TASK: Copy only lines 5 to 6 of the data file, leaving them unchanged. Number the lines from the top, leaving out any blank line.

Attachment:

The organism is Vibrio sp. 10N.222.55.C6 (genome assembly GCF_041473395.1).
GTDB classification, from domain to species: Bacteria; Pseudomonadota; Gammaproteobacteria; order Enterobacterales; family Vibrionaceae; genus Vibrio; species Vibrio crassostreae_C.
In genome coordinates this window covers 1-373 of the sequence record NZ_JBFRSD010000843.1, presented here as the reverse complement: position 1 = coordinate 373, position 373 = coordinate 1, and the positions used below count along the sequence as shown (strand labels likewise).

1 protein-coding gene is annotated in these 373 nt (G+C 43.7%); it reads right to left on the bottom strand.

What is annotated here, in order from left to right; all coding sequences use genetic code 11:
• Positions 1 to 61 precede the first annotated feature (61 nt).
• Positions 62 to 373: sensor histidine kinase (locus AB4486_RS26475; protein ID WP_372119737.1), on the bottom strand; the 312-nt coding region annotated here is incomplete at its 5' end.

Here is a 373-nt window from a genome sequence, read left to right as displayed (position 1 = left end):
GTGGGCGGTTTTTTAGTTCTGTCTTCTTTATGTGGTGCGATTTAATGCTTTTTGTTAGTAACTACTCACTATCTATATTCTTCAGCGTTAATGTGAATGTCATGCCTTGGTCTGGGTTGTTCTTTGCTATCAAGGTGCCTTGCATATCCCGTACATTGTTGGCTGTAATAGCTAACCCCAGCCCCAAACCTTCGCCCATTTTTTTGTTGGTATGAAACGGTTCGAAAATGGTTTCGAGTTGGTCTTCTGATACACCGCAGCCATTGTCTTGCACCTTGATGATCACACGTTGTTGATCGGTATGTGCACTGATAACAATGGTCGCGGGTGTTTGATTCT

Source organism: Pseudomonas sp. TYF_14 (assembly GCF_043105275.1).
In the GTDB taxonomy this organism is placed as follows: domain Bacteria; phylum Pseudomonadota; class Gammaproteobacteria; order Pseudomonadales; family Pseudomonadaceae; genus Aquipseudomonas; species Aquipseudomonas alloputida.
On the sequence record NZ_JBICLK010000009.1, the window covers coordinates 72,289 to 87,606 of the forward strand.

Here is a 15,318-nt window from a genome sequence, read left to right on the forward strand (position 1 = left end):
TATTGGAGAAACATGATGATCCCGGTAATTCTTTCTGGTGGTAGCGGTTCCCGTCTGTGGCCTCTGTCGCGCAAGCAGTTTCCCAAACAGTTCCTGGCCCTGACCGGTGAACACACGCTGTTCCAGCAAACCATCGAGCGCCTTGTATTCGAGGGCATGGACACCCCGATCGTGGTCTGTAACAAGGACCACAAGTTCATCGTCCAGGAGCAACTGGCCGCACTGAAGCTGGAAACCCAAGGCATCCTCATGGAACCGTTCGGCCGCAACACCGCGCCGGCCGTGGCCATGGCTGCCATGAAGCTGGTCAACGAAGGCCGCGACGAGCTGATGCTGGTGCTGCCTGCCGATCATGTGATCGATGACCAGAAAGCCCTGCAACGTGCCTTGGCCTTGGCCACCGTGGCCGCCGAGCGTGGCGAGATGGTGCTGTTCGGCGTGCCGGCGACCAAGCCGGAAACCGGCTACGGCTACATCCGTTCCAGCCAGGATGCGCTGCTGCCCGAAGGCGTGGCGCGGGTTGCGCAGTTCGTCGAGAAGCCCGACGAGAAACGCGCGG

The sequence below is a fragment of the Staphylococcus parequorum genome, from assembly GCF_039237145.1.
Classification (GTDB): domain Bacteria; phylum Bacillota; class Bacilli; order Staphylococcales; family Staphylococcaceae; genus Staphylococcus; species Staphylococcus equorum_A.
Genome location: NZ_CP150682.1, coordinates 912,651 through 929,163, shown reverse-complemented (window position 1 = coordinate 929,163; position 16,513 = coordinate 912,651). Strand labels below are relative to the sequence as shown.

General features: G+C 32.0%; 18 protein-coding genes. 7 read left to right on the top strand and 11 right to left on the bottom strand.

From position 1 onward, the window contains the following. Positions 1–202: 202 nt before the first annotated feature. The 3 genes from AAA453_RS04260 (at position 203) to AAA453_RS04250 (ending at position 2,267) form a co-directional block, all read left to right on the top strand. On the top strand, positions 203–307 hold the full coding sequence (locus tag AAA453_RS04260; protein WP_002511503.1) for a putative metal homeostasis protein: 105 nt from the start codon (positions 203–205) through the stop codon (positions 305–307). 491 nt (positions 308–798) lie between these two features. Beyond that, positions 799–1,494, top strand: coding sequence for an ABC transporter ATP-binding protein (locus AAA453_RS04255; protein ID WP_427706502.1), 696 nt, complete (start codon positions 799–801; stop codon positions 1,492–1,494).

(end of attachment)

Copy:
What is annotated here, in order from left to right; all coding sequences use genetic code 11:
• Positions 1 to 61 precede the first annotated feature (61 nt).